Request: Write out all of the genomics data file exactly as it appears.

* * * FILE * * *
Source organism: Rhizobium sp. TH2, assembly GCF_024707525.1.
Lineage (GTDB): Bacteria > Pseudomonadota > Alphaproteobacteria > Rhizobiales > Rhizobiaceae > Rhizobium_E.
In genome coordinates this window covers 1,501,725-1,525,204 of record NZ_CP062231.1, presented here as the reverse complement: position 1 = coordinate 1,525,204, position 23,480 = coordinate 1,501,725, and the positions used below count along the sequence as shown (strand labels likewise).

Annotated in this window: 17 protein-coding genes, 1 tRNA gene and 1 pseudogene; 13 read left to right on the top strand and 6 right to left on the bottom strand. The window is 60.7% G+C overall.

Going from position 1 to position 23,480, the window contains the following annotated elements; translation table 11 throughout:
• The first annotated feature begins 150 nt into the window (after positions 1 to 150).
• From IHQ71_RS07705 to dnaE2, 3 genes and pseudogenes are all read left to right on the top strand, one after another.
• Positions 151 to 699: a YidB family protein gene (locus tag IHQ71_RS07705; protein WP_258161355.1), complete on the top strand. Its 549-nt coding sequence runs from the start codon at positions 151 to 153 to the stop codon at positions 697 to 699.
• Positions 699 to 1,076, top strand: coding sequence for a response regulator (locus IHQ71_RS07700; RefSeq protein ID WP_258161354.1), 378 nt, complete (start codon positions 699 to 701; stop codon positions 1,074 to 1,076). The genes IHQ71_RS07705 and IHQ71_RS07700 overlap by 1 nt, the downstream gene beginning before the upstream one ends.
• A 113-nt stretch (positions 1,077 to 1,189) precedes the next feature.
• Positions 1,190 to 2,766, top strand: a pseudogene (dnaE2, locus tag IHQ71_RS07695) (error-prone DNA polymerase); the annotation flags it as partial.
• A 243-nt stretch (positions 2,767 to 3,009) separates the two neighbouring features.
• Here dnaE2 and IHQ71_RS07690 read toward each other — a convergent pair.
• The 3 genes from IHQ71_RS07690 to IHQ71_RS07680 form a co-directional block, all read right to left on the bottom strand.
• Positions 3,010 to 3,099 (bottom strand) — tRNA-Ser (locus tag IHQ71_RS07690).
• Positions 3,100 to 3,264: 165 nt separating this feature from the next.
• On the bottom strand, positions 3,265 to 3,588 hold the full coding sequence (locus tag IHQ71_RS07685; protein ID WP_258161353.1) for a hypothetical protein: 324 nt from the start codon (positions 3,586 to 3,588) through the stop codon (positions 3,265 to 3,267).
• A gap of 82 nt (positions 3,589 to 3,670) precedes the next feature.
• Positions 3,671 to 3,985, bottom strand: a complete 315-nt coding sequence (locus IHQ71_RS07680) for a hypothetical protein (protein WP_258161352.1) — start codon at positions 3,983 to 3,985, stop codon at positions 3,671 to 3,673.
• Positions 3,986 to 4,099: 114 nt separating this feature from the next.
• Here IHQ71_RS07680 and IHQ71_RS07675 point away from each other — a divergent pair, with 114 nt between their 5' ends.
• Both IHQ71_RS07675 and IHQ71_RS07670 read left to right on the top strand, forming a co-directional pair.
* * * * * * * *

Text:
Source organism: Rhizobium sp. TH2, assembly GCF_024707525.1.
Lineage (GTDB): Bacteria > Pseudomonadota > Alphaproteobacteria > Rhizobiales > Rhizobiaceae > Rhizobium_E.
In genome coordinates this window covers 1,501,725-1,525,204 of record NZ_CP062231.1, presented here as the reverse complement: position 1 = coordinate 1,525,204, position 23,480 = coordinate 1,501,725, and the positions used below count along the sequence as shown (strand labels likewise).

Annotated in this window: 17 protein-coding genes, 1 tRNA gene and 1 pseudogene; 13 read left to right on the top strand and 6 right to left on the bottom strand. The window is 60.7% G+C overall.

Going from position 1 to position 23,480, the window contains the following annotated elements; translation table 11 throughout:
• The first annotated feature begins 150 nt into the window (after positions 1 to 150).
• From IHQ71_RS07705 to dnaE2, 3 genes and pseudogenes are all read left to right on the top strand, one after another.
• Positions 151 to 699: a YidB family protein gene (locus tag IHQ71_RS07705; protein WP_258161355.1), complete on the top strand. Its 549-nt coding sequence runs from the start codon at positions 151 to 153 to the stop codon at positions 697 to 699.
• Positions 699 to 1,076, top strand: coding sequence for a response regulator (locus IHQ71_RS07700; RefSeq protein ID WP_258161354.1), 378 nt, complete (start codon positions 699 to 701; stop codon positions 1,074 to 1,076). The genes IHQ71_RS07705 and IHQ71_RS07700 overlap by 1 nt, the downstream gene beginning before the upstream one ends.
• A 113-nt stretch (positions 1,077 to 1,189) precedes the next feature.
• Positions 1,190 to 2,766, top strand: a pseudogene (dnaE2, locus tag IHQ71_RS07695) (error-prone DNA polymerase); the annotation flags it as partial.
• A 243-nt stretch (positions 2,767 to 3,009) separates the two neighbouring features.
• Here dnaE2 and IHQ71_RS07690 read toward each other — a convergent pair.
• The 3 genes from IHQ71_RS07690 to IHQ71_RS07680 form a co-directional block, all read right to left on the bottom strand.
• Positions 3,010 to 3,099 (bottom strand) — tRNA-Ser (locus tag IHQ71_RS07690).
• Positions 3,100 to 3,264: 165 nt separating this feature from the next.
• On the bottom strand, positions 3,265 to 3,588 hold the full coding sequence (locus tag IHQ71_RS07685; protein ID WP_258161353.1) for a hypothetical protein: 324 nt from the start codon (positions 3,586 to 3,588) through the stop codon (positions 3,265 to 3,267).
• A gap of 82 nt (positions 3,589 to 3,670) precedes the next feature.
• Positions 3,671 to 3,985, bottom strand: a complete 315-nt coding sequence (locus IHQ71_RS07680) for a hypothetical protein (protein WP_258161352.1) — start codon at positions 3,983 to 3,985, stop codon at positions 3,671 to 3,673.
• Positions 3,986 to 4,099: 114 nt separating this feature from the next.
• Here IHQ71_RS07680 and IHQ71_RS07675 point away from each other — a divergent pair, with 114 nt between their 5' ends.
• Both IHQ71_RS07675 and IHQ71_RS07670 read left to right on the top strand, forming a co-directional pair.